It wasn’t my first. I think that distinction goes to Chris Crawford’s Eastern Front. Both of these were for the Atari home computer. Both games were played with a joystick, as there was no such thing as a mouse on those early Atari home computer systems. Naturally, for a flight simulation, playing with a joystick actually made sense.

Two of the sets of missions in Flight Eagle were attacks on North Vietnam. At the time, I don’t think I considered the obvious problem with that. I can only assume that the thinking went, since Flight Eagle was a pretty primative “simulator” as it was, the distinction between an F-15 and an F-4 was probably not all that great as far as the game went.

I remember the game giving me a very negative feeling about flight operations over North Vietnam. The two missions take place in the Spring of 1972 and face very deadly surface-to-air missiles deployed to prevent you from completing your missions. I remember rarely feeling good after a session against Haiphong or Hanoi. That feeling is a good part of the reason I haven’t really done much gaming since with respect to the air war in Vietnam.

Another reason is probably that there just aren’t that many choices. I can think of a couple of Vietnam themed games, either as flight sims or tactical air games, but like other genres, this is not the most popular era for the creation of computer games.

However, there is one option that we’ve talked about before. The continuing modifications of the IL-2 Sturmovik: 1946 package and, in particular, its “Jet Age” mod, gives us some material for Vietnam as well as Korea.

Since I last flew some jets, this package of modifications has undergone (yet again) some major upgrades. The  Community Universal Patch (CUP) of a few years back has been turned into Battlefield Airborne Tactical (BAT). The focus is apparently to simplify the processes for installing, using, and adding to this monster pack of upgrades for IL-2.

For me, who just wants to get to flying around in a plane, the depth of it all starts to overwhelm. The configurability of IL-2 is just astounding. Even with a turnkey system like BAT, there is a seemingly endless combination of options available to the player. It is truly the case that working with BAT is a much simpler process than where I was, running with CUP. Even still, upgrading the system has been a multi-week process of establishing a clean base install and then layering the mods and patches on top of it. It could have gone much faster, but I wanted to make sure I tested after each step so I could understand how any changes were being introduced.

To start flying, and to fit those missions chronologically with the other Vietnam scenarios I’m playing, I started with a campaign called Vietnam 1965. This scenario is built for the “Dark Blue World” comprehensive mod, as well as a series of other mods, and was active in the 2012-13 timeframe. As such, it is actually an older version than CUP (much less BAT). It is also (somewhat) incompatible with both versions.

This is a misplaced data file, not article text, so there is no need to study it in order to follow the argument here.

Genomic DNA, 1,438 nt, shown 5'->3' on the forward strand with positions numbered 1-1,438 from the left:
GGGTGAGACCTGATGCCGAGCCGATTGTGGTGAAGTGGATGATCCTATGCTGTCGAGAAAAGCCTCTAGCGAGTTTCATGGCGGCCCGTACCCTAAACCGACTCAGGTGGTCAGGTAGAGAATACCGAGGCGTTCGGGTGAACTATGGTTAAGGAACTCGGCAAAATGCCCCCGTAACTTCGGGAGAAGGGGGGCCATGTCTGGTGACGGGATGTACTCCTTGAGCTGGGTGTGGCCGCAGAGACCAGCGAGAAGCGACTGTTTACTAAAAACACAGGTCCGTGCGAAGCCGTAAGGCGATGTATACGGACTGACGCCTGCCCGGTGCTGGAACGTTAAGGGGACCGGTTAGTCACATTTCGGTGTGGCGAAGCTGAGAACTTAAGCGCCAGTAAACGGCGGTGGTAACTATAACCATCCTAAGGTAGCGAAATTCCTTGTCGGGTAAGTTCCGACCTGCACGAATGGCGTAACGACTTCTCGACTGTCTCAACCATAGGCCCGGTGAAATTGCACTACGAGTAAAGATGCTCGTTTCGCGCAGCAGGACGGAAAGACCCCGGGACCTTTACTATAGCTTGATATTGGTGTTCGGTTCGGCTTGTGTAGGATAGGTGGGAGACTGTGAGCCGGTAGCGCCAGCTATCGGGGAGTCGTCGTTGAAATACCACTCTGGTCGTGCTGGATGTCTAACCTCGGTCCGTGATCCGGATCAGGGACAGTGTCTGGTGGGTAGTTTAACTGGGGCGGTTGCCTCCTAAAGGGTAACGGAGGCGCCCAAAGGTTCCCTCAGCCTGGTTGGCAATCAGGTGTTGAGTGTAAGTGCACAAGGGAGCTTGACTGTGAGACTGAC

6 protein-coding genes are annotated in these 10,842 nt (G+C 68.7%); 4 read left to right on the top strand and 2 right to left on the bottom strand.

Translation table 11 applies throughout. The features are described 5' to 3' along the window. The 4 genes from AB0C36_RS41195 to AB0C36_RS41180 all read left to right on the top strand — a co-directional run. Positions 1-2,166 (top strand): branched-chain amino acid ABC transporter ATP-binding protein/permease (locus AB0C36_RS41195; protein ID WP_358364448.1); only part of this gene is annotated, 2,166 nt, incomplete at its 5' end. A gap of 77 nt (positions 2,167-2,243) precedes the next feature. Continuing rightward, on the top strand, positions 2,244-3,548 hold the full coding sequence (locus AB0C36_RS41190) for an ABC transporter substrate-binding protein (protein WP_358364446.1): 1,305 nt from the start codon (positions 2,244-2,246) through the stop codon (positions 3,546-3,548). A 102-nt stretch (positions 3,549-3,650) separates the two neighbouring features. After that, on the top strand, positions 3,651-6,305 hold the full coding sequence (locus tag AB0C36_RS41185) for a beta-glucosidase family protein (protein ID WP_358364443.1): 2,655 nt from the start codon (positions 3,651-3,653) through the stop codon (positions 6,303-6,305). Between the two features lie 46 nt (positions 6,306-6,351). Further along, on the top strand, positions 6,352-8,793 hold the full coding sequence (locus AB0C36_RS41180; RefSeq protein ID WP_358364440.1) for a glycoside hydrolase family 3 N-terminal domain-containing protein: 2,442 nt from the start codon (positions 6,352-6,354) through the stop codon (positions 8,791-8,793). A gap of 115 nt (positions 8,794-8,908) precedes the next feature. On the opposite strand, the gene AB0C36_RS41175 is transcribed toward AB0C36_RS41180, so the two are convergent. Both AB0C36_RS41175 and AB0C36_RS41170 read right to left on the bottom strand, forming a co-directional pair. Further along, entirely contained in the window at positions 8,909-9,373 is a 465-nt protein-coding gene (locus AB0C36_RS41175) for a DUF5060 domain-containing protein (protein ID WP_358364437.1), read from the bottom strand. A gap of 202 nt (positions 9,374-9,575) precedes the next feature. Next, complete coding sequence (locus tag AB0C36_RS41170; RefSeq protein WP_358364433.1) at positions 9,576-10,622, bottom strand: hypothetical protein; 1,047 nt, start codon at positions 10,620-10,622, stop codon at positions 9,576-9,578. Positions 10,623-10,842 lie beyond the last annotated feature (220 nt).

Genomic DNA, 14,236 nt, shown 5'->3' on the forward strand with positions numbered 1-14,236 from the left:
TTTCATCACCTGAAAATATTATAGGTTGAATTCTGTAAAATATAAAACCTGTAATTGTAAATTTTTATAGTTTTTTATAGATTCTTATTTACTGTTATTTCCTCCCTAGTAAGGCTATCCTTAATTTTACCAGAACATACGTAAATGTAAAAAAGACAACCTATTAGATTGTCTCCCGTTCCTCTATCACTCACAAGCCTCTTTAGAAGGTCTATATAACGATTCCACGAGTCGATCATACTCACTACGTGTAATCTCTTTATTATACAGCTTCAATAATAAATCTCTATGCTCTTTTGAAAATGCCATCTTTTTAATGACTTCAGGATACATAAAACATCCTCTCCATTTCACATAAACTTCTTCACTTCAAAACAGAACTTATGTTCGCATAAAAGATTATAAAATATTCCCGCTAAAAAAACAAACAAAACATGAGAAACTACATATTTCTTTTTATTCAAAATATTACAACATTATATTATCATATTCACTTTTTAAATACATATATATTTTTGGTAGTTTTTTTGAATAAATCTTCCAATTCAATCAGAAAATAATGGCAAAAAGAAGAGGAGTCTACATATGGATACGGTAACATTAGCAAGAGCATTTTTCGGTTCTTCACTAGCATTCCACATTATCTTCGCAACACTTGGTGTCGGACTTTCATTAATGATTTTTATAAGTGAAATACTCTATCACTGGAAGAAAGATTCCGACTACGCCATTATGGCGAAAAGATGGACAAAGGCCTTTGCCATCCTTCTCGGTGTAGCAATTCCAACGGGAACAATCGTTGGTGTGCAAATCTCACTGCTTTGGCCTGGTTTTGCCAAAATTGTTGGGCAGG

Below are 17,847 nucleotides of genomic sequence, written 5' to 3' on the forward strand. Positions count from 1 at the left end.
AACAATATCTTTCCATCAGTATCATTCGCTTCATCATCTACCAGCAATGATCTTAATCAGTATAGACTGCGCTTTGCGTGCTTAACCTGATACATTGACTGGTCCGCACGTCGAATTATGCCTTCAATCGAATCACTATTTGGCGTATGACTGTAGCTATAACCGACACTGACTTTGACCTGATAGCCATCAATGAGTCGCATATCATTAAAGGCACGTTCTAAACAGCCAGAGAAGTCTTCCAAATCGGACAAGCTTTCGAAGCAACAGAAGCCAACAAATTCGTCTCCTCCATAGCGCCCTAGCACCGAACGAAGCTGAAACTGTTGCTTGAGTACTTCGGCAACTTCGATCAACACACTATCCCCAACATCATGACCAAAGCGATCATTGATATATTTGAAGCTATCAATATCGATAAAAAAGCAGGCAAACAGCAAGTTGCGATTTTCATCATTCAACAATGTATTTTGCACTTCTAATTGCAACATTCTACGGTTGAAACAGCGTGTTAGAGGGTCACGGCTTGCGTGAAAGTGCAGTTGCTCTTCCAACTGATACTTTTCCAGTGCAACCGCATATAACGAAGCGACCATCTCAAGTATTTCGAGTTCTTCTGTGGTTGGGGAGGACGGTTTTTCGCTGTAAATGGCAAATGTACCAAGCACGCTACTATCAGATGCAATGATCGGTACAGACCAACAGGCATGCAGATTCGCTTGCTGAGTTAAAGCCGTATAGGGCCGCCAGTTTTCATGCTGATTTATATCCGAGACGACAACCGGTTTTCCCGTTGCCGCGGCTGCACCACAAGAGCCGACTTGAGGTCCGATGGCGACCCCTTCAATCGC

The problem, as far as I can tell, is that the DBW campaign uses objects that are not supported by the current BAT Either the naming conventions are a little off, or they are specialized models created for the Vietnam scenarios (e.g. Viet Cong Infantry models). When trying to play the campaign, it starts out with me standing next to a smoking plane wreck.

What I did instead is to load each mission of the campaign individually, using the “Full Mission Builder,” now much better integrated with BAT without going to additional mods. What I found was that as long as the player-controlled plane is supported, the scenarios do run even when the mission load is throwing errors. Many of them do have problems with the player-controlled plane, but not all.


An outpost north of Saigon has come under attack and has called in a napalm strike.

The campaign obviously had a lot of work put into it. You can see in the above screenshot an example. The scenario builder created a U.S. remote base down to some very impressive detail. After dropping my ordnance, I flew back to the airbase near Saigon, a trip that showcases the Vietnam map. This, again, displays some impressive effort on the part of the map’s creators. I will say it would be nice if this campaign could be update to use the 2018 state-of-the-art, but I imagine that also would be a lot of work.

Also in the above, you’ll probably notice that my chosen mission is to provide close air support leading a flight of Douglas A-1 Skyraiders. The bulk of this campaign pack’s missions are flying helicopters, but I’m not quite ready for that just yet. That is assuming, of course, that the helicopter models are compatible between the versions, which I am pretty sure they are not.  But having found and loaded a mission that is supported, the flying goes pretty seamlessly with all the upgrades. Most of the missing models are ground units, which I consider icing on the cake anyway. My plane and appropriate armaments are there, as are my targets. I find the Skyraider is a lot easier to fly than what I remember of the Me-109s. I don’t know if that is an accurate reflection of their characteristics, or a difference in focus when it comes to the IL-2 models.

I will mention a couple of other issues I had, just because I spent so much time chasing my own tail with them. First of all, the “record” function doesn’t seem to work properly if there are issues with the mission file. Or rather, I should say the saving function. Everything seems like it is recording, but then when it is time to save it says it can’t do it. The funny thing is that it worked two or three times, and I don’t know why. Success doesn’t seem related to which file I’ve loaded or which CUP/BAT version I’m running. I’ve both succeeded and failed in nearly all permutations I’ve tried.

I did manage to record one bombing run using the CUP version and used it to grab the screenshot. To make things worse, grabbing screenshots doesn’t seem to work as it once did, either. Finally I found an on-line suggestion to run the program inside Steam, and then use the Steam screen capture function to record the graphic. That actually worked very well, it just took me forever to get to that point.